The Definitive Guide to Living in the Capital , Cairo , Egypt

  • Jade ChynowethJun Yu...
  • Musicals
  • Ron Yuan
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Cairo 360
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Step Up: Year of the Dance, What’s the Point?

Like popcorn without a movie, sand without the sea or a cone with no ice cream, Step Up: Year of the Dance has you asking “what is the point?” as it takes the step out of Step Up.

Step Up: Year of the Dance follows a group of struggling young dancers, who team up with a couple of members from a dance crew in order to form one large dance crew and compete against the best dance crew in the world. But with strong and even unfair competition, their task is anything but easy.

Not an all-too-different plot from almost any of the previous five installments of the Step Up franchise, but this version lacks two major aspects: truly jaw dropping choreography, and genuine emotions.

The feature is filled with dance routines from start to finish, as expected specifically from the Step Up franchise; however, the choreography and the dance moves look the same, with no stand out moves that make you stop and think “I could never do that in a million years.” Instead there is cool music, cool clothes, and even cool names but the actual dancing is neither impressive nor diverse. It is only in the last dance routine of the film that some new and impressive moves start appearing. Saving the best for last is a good thing as nit helps in ending the film with a bang and shows that the dance crew gave all they got; however, this doesn’t mean having a dance film with almost the same dance moves being repeated over and over again.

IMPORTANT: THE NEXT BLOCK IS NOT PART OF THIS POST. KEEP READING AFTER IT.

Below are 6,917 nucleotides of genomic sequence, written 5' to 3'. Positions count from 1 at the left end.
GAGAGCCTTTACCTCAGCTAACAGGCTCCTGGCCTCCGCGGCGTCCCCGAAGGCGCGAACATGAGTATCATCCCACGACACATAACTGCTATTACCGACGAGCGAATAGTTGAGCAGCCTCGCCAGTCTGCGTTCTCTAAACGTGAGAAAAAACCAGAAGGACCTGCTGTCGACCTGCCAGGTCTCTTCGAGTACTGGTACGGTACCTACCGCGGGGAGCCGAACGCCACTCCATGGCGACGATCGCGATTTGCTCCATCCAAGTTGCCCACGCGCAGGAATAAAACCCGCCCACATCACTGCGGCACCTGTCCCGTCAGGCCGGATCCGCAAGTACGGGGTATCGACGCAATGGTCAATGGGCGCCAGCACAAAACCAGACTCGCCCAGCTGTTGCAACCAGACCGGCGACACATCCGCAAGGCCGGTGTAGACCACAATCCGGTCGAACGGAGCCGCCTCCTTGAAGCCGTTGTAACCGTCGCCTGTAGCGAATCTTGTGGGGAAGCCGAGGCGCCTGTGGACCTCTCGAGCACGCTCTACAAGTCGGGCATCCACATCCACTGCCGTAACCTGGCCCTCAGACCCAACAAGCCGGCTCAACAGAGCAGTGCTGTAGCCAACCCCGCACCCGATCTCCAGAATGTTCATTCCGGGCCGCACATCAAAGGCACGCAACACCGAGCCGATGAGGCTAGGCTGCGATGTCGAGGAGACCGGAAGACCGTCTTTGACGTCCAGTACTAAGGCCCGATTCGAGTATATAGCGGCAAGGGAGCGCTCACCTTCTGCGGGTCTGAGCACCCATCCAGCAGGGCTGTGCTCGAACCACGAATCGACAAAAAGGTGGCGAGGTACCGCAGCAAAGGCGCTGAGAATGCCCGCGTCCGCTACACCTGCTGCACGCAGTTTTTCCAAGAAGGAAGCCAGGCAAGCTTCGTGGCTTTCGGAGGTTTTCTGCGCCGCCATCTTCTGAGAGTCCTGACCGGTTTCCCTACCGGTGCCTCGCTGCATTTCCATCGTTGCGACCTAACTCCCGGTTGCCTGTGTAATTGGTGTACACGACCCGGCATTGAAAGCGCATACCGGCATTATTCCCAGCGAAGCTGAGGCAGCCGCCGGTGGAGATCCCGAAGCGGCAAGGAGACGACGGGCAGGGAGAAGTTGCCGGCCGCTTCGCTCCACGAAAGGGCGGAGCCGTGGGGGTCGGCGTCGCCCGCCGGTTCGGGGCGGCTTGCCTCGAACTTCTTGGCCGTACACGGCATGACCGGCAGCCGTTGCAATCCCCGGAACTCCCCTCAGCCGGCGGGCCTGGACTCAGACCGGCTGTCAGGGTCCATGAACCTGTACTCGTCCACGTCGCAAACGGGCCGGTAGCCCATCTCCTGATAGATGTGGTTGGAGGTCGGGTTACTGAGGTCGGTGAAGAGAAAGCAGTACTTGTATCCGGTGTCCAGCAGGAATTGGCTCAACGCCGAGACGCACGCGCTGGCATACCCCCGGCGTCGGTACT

Step Up: Year of the Dance’s lack of emotions stems from several factors. Firstly, the fact that it is poorly dubbed, with dialogue flow sometimes not even making sense, means that audiences are constantly being thrown off; accordingly, viewers can never fully emotionally immerse themselves in the film. Another issue is the exaggeration of emotions, whether positive or negative, and the simultaneous quick turnover of emotions without a proper and plausible period for humans to process them.

Another hindrance is the extent to which the film catered to a Chinese audience, with little to no concern for international audiences. This may be why the film actually witnessed low international viewership and even walk outs.

The fact that the Step Up franchise is still making money is itself very impressive, since the films are simple in concept and we are already five movies in. That being said, Step Up: Year of the Dance in particular is definitely not made for an international audience; thus, it will be hard for international audiences to like it and remember it.

Like This? Try

Step up (2006), Pitch Perfect (2012), The Greatest Showman (2017), Bring It On (2000).

360 Tip

Ron Yuan -the film's director- just wrapped as one of the ensemble leads in Disney's live adaptation Mulan (2020), directed by Niki Caro.

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